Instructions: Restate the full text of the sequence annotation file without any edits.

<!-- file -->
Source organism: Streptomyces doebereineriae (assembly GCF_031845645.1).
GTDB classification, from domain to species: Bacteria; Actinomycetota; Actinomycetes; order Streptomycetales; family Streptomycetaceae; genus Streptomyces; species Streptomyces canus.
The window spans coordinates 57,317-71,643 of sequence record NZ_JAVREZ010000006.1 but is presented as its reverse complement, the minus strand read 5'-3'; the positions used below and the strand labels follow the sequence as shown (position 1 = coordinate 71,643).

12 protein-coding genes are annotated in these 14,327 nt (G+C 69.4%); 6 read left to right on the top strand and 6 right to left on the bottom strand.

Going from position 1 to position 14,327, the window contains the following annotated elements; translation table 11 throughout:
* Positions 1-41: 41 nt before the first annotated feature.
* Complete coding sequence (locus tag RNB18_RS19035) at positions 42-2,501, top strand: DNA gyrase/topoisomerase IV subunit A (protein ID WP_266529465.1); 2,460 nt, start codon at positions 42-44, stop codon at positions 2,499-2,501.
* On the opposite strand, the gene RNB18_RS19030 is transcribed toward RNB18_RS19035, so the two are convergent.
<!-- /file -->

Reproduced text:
Source organism: Streptomyces doebereineriae (assembly GCF_031845645.1).
GTDB classification, from domain to species: Bacteria; Actinomycetota; Actinomycetes; order Streptomycetales; family Streptomycetaceae; genus Streptomyces; species Streptomyces canus.
The window spans coordinates 57,317-71,643 of sequence record NZ_JAVREZ010000006.1 but is presented as its reverse complement, the minus strand read 5'-3'; the positions used below and the strand labels follow the sequence as shown (position 1 = coordinate 71,643).

12 protein-coding genes are annotated in these 14,327 nt (G+C 69.4%); 6 read left to right on the top strand and 6 right to left on the bottom strand.

Going from position 1 to position 14,327, the window contains the following annotated elements; translation table 11 throughout:
* Positions 1-41: 41 nt before the first annotated feature.
* Complete coding sequence (locus tag RNB18_RS19035) at positions 42-2,501, top strand: DNA gyrase/topoisomerase IV subunit A (protein ID WP_266529465.1); 2,460 nt, start codon at positions 42-44, stop codon at positions 2,499-2,501.
* On the opposite strand, the gene RNB18_RS19030 is transcribed toward RNB18_RS19035, so the two are convergent.